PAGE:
I didn’t join Peace Corps because I thought it would be a creative way to lose weight. I’m not that stupid (I know, evidence suggests otherwise). But I did think that one of the perks of living in a food insecure sub-Saharan country for two years might be weight loss. Damn was I wrong.
Luckily, I joined Peace Corps after a 6 month stint in my mother’s basement, during which I compulsively counted calories and went on never-ending exercise binges in an attempt to knock myself out of the pity party I was throwing myself. So when I boarded the plane to Senegal I had lost about half of the freshman 15 (oh okay 25) that I managed to gain—and keep—in college.
My first couple weeks in Senegal things were looking good. A bout of food poisoning combined with my training family’s reluctance to feed me during Ramadan meant that, even though the most exercise I was getting every day was the ab workout from crying myself to sleep, I still managed to lose weight.
But all good things (even hunger) must come to an end. I moved into my permanent site in Kedougou, and despite the fact I was eating for 2,462 (I am counting all the internal parasites) I started to gain weight.
Food here falls into 3 categories: 1) empty carbs. 90% of what I consume is white rice and corn cous cous. 2) Oil. Lots of oil. 3) Sugar. If I make it out of this without becoming diabetic it will be a miracle. Protein? Fruits? Vegetables? Yeah right.
I wasn’t doing my body any favors either. For the first time in my life I wasn’t exercising. Unless you count the calories I burned running back a forth from my bed to the latrine.
All this would be fine, if I hadn’t turned into a lazy alcoholic since arriving here. Oh okay, so I can’t really blame Senegal for this particular character flaw. But I bet my penchant for shitty Senegalese beer hasn’t really helped the situation.
When all was said and done my parasites put up an epic fight but they were no match for the killer combination of shitty food (pun intended), booze and laziness. It didn’t take long before my ass reached epically enormous proportions. And when I stepped on the scale after a year and 8 months in Senegal I almost burst into tears. That’s a lie. I cried. I cried like the big fat baby I’ve become. But despite how upset I was, I didn’t do anything about it.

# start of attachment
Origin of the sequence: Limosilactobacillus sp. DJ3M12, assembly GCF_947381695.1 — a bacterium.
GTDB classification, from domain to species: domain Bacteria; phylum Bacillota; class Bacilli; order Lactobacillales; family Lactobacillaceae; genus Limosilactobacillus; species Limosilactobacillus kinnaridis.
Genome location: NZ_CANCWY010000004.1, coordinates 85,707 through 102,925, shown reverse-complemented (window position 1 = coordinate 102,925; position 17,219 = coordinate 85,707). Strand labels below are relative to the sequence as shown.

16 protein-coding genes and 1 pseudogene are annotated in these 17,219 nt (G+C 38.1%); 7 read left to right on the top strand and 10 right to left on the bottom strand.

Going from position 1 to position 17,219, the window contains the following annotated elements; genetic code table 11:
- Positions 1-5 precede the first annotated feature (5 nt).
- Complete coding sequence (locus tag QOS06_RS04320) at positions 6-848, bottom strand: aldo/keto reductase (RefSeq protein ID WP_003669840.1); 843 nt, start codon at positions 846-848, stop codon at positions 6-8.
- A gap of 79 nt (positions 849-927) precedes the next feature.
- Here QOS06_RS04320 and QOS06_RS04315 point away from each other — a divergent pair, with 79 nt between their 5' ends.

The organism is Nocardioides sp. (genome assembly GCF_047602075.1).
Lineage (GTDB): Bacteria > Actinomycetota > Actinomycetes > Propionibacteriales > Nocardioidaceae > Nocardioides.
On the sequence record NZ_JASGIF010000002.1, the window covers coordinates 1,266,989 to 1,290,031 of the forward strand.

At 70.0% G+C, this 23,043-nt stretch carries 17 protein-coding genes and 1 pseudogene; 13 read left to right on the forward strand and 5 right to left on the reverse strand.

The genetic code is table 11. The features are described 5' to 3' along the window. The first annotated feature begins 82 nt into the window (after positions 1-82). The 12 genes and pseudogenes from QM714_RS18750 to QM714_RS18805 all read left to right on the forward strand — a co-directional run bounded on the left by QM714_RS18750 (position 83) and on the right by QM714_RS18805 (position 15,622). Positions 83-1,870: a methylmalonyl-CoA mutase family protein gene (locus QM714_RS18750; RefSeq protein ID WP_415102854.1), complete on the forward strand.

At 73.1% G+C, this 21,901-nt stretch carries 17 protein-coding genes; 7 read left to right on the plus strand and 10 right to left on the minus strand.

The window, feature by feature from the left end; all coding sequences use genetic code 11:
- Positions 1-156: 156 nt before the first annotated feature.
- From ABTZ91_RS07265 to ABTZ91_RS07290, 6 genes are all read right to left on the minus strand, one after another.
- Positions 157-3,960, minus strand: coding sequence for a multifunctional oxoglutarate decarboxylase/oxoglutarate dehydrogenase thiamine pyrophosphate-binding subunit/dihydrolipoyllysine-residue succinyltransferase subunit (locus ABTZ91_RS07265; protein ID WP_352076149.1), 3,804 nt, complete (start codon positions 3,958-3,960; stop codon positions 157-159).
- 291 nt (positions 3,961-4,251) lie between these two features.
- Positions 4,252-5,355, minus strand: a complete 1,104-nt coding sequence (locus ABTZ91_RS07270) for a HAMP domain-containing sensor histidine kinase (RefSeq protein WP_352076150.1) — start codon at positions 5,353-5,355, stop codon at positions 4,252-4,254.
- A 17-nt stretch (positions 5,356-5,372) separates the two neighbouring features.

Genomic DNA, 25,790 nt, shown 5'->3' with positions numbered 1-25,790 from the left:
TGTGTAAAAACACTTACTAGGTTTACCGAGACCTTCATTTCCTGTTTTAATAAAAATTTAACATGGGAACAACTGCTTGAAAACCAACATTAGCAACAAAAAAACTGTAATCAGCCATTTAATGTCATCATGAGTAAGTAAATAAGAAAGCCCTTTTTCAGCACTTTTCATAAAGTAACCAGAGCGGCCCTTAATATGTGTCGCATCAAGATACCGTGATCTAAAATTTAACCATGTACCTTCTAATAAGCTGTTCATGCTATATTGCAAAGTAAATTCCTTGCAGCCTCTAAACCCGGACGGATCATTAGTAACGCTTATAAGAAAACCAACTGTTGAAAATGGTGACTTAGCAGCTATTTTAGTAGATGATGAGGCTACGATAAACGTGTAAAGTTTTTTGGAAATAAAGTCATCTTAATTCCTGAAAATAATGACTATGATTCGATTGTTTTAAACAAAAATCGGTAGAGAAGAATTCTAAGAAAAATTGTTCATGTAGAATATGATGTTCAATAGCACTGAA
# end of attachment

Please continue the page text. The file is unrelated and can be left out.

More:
This never would have happened in America. Because in America I am a self-hating bitch. On my bad days no one hated me more than me. And that was possible because I lived in a world where every time I shot myself down, someone else would pick me up, my friends, my family, that hot guy that just checked me out at Starbucks. In America I had the luxury of being self-hating.
Here in Senegal I don’t have that luxury. I get told every day my skin is the wrong color. My clothes are wrong. I don’t speak the right language. My nose is ugly. My ears are red. I am stupid. If someone notices me it’s for all the wrong reasons. When the only attention you get is negative attention it really fucks with your mind. If that little voice inside my head wasn’t screaming back wonderful kind compliments I would have self-destructed long ago.
This isn’t a cliché story about a girl who lived two years in Africa and came to embrace her body and love her curves. I am not that girl. And Senegal didn’t make me love my chub. When I get back to the “real world” I will sweat and starve like every other image-conscious girl. But what Senegal did teach me is how to be my own champion. How to find strength and confidence without external affirmation. And honestly that was probably worth the extra 30 pounds.
Disclaimer: The contents of this blog are mine alone and do not represent the positions or views of the U.S. Government or the U.S. Peace Corps.
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